The bunny wants to build a trap to stop a wolf from eating his friends. To do this, he needs to rally the help of the other forest creatures.

Next, think of what obstacles might get in the way of that goal.

Then you have a plot.
Or you're playing Bunnies & Burrows.

I was thinking,

TIM: I warned you, but did you listen to me? Oh, no, you knew it all, didn't you? Oh, it's just a harmless little bunny, isn't it? Well, it's always the same. I always tell them--

ARTHUR: Oh, shut up!

TIM: Do they listen to me?

ARTHUR: Right!

TIM: Oh, no...

KNIGHTS: Charge!

[squeak squeak squeak]

KNIGHTS: Aaaaugh!, Aaaugh!, etc.

ARTHUR: Run away! Run away!

KNIGHTS: Run away! Run away!...

TIM: Ha ha ha ha! Ha haw haw! Ha! Ha ha!

ARTHUR: Right. How many did we lose?



ARTHUR: And Bors. That's five.

GALAHAD: Three, sir.

ARTHUR: Three. Three. And we'd better not risk another frontal assault. That rabbit's dynamite.

Miles Lacey

Hmmm... how to use your world to create plot...

Protagonist is one of the Folk B people but she lives in a city, not in the stone hut villages that everyone assumes people like her live in. She has to face the ignorance and prejudices of Folk A people as she strives to become successful in the city. The story begins with the discovery of a dead Folk B person with a heavy stone tied to their neck: a symbolic action as the stone used is that used for the construction of a traditional stone village hut. The killing takes place in the same street (or building) where the protagonist lives and she is the one who finds the body.

Now see where that takes you.
Another thing with plot is to begin by answering the questions, who, what, where, how and why and then connect those points to a beginning a middle and an end. Begin with a conflict, build to a pivotal moment and then begin the road to resolution.
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Myth Weaver

Folk A - high tech combined with feudalism. Get right down to it, feudalism is basically 'rule by thugs.' Yes, you can dress it up, but at the core, that's what it is. Massive corruption, personal deals and loyalty instead of law, and bad times for their subjects except for favored subgroups. High tech, now is *not* easy to keep going. Requires exotic minerals. Requires trained technicians and a degree of education. Feudal leaders tend to view an educated populace as a threat to their power - so, at best you are looking at a sort of uneasy alliance at the top. Collectively, this bunch *will* need resources not available locally. Suggest the techs be concentrated in a guild of their own, with special privileges.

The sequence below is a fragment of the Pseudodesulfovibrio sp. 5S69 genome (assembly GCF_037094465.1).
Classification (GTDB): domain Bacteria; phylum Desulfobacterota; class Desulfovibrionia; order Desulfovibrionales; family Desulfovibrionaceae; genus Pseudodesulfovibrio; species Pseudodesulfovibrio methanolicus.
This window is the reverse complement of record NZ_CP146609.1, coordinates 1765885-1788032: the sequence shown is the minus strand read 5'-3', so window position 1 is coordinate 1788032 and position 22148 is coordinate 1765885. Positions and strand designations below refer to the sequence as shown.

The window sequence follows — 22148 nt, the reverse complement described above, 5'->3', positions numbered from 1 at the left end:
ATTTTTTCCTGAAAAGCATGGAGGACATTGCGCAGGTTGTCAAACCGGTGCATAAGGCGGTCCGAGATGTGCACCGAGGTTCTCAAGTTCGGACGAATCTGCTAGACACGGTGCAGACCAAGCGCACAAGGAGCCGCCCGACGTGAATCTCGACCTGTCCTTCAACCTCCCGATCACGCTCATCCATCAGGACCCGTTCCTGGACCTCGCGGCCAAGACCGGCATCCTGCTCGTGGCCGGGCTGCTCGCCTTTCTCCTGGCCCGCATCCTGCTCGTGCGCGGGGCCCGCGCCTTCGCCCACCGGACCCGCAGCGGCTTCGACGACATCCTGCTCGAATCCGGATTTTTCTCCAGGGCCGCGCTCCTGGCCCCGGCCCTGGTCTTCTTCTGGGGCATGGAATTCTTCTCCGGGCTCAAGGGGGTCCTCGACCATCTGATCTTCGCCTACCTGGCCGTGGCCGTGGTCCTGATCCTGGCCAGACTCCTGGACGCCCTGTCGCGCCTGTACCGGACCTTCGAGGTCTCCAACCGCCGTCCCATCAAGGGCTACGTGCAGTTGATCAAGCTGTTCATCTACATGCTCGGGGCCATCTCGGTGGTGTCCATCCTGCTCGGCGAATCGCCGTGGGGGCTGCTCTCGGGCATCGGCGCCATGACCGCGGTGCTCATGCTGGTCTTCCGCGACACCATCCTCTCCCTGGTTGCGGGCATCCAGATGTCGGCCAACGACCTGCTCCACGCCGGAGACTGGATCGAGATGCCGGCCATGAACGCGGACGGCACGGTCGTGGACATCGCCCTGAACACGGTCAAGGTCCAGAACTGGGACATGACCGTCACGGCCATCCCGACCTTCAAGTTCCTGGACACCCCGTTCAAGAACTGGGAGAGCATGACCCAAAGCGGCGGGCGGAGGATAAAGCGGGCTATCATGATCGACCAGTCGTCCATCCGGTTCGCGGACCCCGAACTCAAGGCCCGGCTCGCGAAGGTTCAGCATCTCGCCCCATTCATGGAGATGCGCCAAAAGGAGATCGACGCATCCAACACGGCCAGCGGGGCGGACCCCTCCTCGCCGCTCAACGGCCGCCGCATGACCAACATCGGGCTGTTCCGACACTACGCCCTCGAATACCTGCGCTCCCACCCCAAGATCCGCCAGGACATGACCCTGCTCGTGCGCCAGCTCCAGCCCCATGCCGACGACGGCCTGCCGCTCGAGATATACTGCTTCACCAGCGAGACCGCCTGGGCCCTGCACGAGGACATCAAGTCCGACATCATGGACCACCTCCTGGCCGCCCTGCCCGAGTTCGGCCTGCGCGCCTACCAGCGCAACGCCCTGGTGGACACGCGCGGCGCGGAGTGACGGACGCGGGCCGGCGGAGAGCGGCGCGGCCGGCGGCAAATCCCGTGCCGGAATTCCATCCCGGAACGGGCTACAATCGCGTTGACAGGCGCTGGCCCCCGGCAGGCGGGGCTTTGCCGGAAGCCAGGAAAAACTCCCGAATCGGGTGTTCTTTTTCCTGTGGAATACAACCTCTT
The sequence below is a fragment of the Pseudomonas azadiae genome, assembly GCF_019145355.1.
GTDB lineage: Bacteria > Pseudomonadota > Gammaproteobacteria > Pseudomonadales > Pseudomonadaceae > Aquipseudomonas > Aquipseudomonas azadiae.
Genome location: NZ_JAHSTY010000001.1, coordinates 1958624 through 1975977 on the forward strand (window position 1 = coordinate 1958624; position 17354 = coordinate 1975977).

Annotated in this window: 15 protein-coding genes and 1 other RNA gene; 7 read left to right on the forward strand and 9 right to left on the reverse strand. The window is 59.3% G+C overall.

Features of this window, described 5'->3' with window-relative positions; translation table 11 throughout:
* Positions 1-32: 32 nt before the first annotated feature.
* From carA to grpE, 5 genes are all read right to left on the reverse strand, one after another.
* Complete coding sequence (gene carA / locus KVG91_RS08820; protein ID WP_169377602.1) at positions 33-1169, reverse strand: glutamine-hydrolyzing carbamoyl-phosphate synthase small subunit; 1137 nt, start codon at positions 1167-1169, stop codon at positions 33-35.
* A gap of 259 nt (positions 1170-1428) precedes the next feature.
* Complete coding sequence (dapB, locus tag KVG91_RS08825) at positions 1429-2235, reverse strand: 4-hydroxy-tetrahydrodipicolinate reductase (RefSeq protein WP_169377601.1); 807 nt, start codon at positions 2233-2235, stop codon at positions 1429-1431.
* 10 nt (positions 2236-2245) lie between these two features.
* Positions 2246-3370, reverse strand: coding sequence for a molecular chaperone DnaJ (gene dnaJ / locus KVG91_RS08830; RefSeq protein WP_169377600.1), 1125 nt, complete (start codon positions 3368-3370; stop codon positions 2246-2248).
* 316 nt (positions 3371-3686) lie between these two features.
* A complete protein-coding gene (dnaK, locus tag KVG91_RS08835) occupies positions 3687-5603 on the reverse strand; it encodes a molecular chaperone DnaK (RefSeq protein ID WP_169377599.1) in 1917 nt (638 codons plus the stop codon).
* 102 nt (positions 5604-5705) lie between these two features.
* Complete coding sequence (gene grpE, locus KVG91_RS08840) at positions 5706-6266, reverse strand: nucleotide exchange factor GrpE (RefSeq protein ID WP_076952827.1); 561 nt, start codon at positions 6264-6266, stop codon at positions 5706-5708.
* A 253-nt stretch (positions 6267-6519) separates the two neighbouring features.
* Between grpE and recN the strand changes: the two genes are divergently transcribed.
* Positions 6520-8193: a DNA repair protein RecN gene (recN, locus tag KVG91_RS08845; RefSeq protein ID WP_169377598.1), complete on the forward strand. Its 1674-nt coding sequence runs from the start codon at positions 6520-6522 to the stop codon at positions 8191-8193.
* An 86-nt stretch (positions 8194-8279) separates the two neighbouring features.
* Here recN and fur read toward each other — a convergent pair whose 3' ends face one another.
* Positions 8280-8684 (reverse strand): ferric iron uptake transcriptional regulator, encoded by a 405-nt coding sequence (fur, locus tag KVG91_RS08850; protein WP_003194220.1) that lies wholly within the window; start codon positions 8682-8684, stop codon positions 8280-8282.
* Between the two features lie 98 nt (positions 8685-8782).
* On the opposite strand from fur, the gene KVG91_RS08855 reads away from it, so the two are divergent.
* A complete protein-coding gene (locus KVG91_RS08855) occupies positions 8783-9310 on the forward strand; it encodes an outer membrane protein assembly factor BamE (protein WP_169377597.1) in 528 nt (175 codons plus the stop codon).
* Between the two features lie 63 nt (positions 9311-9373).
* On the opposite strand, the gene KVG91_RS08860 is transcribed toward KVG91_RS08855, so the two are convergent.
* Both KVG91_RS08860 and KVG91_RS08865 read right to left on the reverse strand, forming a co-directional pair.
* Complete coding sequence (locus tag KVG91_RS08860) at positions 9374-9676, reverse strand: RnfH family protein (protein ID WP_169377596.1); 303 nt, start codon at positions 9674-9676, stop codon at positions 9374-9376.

Folk B - you mentioned firearms and elemental magic, as well as a tendency towards animal power. Firearms require a bit of a manufacturing base, and like Folk A, access to likely scarce materials. Likewise, elemental magic likely takes a bit of training, and maybe access to unusual materials. If this society is also feudal, you may want to go the guild route with them as well.

Potentially, this can put Folk A and Folk B in conflict with each other for resources.

Can't say anything about Folk C, but Folk D - the pirates - are likely either pawns or mercenaries for either A or B or both.

Possibility: A critical mine or other major outpost of Group A 'goes dark' - its populace massacred by parties unknown, but with clues pointing to Group B. Group A sends a team to investigate, only to find multiple oddities that eventually point to a rival faction in Group A's government (remember, rule by thugs) with Group D being used as muscle. Have spies/red herrings from Group B running around to liven things up, and Group A's team in dire trouble with their bosses towards the end.